For last week’s Christian Fiction Friday post, I introduced Willow to anyone who hasn’t met her yet. Willow is Kennedy’s roommate in the Kennedy Stern Christian suspense series, but the worldly roommate who takes the new fledgling under her wing is a recurring type in a lot of my novels.
Today, I’d like to introduce you to Mee-Kyong. If you’ve read Slave Again, you know her story in full, but right now in The Beloved Daughter, readers are only just now getting introduced to Chung-Cha’s feisty roommate in a North Korean prison camp.
My friend Mee-Kyong was one of the children who was never outside Camp 22, who was bred in captivity. We met in my eighth-grade class, which I was allowed to join after my unexpected release from the detention center. Children prisoners could attend school until they were fourteen, and I spent my first two years at Camp 22 as Mee-Kyong’s classmate and friend.
Mee-Kyong’s mother and father were both prisoners at Camp 22. Her mother was chosen by a National Security agent as a bride for her father to reward him for exceptional labor in the Chungbong mine. Arranged marriages between prisoners were not uncommon at Camp 22, Mee-Kyong told me. Since there was no other permissible form of physical contact between a man and a woman, marriages ordained by the National Security Agency were seen as one of a prisoner’s highest possible honors. Mee-Kyong’s parents were allowed to spend three nights together in a private hut, during which time Mee-Kyong was conceived, and for the rest of their lives they lived as single prisoners in the segregated dormitories.
At least that’s the story Mee-Kyong’s mother told her. Mee-Kyong had a slightly more colorful version of her birth history, which she shared with me one day when our class was ordered to the outskirts of the camp to collect firewood. “A National Security agent fell in love with Mother,” she whispered, all the while looking over her shoulder to make sure that our teacher wasn’t watching us. Once I thought my instructor from Hasambong was strict, but that was before I met the school mistress at Camp 22.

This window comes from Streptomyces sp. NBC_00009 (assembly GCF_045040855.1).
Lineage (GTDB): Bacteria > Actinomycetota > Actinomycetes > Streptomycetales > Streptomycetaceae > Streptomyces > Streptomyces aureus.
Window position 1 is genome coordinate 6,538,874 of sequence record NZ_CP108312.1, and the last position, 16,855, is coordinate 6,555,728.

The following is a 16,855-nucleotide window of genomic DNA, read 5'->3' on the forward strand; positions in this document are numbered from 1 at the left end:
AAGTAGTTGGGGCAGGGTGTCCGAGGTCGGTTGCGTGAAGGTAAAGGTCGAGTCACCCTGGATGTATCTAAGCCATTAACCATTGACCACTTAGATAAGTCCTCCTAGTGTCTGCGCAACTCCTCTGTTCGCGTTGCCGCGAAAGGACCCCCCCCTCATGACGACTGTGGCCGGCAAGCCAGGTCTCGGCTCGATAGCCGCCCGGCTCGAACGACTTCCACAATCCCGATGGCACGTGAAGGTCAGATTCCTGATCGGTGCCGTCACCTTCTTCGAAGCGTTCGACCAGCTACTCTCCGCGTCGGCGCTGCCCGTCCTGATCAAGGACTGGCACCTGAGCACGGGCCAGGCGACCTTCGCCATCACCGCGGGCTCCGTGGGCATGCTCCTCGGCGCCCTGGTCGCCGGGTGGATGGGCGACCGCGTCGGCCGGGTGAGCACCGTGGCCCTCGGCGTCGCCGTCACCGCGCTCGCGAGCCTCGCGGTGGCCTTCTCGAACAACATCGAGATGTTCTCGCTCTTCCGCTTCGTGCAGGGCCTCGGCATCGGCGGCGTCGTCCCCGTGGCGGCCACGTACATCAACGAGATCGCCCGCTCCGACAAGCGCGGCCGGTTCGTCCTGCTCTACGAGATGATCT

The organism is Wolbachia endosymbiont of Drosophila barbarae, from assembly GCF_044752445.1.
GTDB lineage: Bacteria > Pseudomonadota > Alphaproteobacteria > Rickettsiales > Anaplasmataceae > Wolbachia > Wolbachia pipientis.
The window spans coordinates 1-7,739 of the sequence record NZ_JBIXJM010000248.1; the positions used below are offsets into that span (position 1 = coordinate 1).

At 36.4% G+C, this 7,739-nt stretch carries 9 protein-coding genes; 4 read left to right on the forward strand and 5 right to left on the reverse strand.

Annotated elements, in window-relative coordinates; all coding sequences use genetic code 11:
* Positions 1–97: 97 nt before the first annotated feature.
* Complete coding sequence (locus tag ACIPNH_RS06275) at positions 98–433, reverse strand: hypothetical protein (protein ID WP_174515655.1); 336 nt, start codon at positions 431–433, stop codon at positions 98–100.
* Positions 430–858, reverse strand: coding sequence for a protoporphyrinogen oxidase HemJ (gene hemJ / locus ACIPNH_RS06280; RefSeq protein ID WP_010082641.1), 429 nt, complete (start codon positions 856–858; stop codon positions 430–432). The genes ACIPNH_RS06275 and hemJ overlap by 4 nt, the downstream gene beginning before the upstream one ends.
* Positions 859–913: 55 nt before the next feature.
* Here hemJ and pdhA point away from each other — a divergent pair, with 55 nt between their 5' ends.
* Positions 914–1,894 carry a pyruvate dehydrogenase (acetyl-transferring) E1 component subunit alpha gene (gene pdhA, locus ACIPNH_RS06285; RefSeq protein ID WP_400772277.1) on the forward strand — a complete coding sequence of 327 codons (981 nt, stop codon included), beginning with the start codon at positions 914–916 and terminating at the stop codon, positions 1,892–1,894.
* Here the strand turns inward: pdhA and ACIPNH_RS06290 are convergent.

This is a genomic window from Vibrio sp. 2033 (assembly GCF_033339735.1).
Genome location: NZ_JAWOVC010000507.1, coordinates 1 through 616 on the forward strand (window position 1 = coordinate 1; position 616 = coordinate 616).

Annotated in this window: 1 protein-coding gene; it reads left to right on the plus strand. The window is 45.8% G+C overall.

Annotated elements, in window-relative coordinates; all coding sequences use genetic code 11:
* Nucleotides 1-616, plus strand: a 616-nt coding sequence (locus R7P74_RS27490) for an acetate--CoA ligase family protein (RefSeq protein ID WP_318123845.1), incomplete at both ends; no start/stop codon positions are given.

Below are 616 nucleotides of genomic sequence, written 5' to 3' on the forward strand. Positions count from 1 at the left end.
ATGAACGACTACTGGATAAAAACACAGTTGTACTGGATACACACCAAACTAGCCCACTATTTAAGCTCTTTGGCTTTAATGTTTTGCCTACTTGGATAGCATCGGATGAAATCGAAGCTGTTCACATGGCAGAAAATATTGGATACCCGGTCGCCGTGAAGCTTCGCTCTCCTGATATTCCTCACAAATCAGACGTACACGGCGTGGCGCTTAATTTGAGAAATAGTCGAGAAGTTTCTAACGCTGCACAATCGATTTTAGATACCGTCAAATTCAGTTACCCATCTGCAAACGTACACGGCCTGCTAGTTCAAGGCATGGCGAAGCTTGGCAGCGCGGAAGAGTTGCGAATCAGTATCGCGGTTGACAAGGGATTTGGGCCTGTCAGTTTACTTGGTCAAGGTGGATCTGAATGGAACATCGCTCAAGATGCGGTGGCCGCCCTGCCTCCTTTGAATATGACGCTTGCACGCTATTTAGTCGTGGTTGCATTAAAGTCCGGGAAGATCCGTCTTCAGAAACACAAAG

“They had a relationship,” Mee-Kyong continued, stressing the word and gauging my reaction. Of course, whatever I didn’t know about intimacy after living in a one-bedroom cabin with my parents in Hasambong, I figured out pretty soon after I moved into the dorms at Camp 22.
“The guard was scared,” Mee-Kyong’s eyes were wide and twinkling, and she spoke about her supposed illegitimate birth as though it were the most romantic love story ever imagined. “He didn’t want to get in trouble, so he picked a male prisoner at random and gave him my mother as a bride.”
I watched Mee-Kyong with both envy and awe. Mee-Kyong was beautiful, with smooth skin and sparkling eyes. She even had laugh lines. I could never figure out how my friend avoided becoming vacant and lifeless as the majority of the other prisoners. She spoke of Camp 22 as if it was her home, as if there wasn’t truly a free world out on the other side of the electric fence. She seemed proud of her fantasized heritage, as if the idea that her biological father might have been a National Security agent put her on a level above her peers. Mee-Kyong nodded at a guard standing in a hut on one of the watch posts that surrounded the camp. “See him?” she asked me with a wink. “Maybe he’s my father.”
If you haven’t read The Beloved Daughter yet, grab your copy today. And stay tuned next week to meet yet another example of this character type who for some reason or other pops up in nearly all my series.
Categories: Christian Fiction Friday, The Beloved Daughter